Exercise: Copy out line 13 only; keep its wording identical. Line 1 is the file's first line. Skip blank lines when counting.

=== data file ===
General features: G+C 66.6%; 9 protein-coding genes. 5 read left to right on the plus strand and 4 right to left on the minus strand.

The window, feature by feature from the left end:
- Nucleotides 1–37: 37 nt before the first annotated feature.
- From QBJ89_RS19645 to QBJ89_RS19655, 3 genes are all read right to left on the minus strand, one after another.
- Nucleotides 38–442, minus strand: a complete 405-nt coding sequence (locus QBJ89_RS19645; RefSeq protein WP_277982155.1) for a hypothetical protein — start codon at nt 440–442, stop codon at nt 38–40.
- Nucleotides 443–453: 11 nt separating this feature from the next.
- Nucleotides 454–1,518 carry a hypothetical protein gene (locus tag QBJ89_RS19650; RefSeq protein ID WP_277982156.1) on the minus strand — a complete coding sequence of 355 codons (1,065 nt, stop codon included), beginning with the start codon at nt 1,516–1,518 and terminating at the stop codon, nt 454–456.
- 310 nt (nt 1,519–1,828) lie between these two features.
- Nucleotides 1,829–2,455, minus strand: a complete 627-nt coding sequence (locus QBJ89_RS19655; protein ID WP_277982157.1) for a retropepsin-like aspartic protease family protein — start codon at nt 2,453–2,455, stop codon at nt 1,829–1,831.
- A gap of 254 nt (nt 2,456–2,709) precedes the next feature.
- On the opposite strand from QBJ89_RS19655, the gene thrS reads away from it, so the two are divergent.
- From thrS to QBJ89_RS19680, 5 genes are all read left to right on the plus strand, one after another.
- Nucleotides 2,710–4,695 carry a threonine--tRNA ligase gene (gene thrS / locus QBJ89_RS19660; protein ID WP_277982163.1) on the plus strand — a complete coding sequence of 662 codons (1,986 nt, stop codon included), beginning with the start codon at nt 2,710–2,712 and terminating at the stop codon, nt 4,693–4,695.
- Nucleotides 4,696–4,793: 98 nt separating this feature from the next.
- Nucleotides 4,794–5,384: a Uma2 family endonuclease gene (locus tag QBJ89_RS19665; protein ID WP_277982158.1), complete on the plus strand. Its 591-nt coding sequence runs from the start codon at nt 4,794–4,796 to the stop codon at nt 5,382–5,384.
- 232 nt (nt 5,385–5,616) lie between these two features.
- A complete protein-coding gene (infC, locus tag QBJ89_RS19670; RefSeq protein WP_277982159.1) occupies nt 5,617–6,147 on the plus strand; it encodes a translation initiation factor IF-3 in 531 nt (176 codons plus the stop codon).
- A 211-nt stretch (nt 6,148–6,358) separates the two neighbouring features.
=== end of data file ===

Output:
- Nucleotides 2,710–4,695 carry a threonine--tRNA ligase gene (gene thrS / locus QBJ89_RS19660; protein ID WP_277982163.1) on the plus strand — a complete coding sequence of 662 codons (1,986 nt, stop codon included), beginning with the start codon at nt 2,710–2,712 and terminating at the stop codon, nt 4,693–4,695.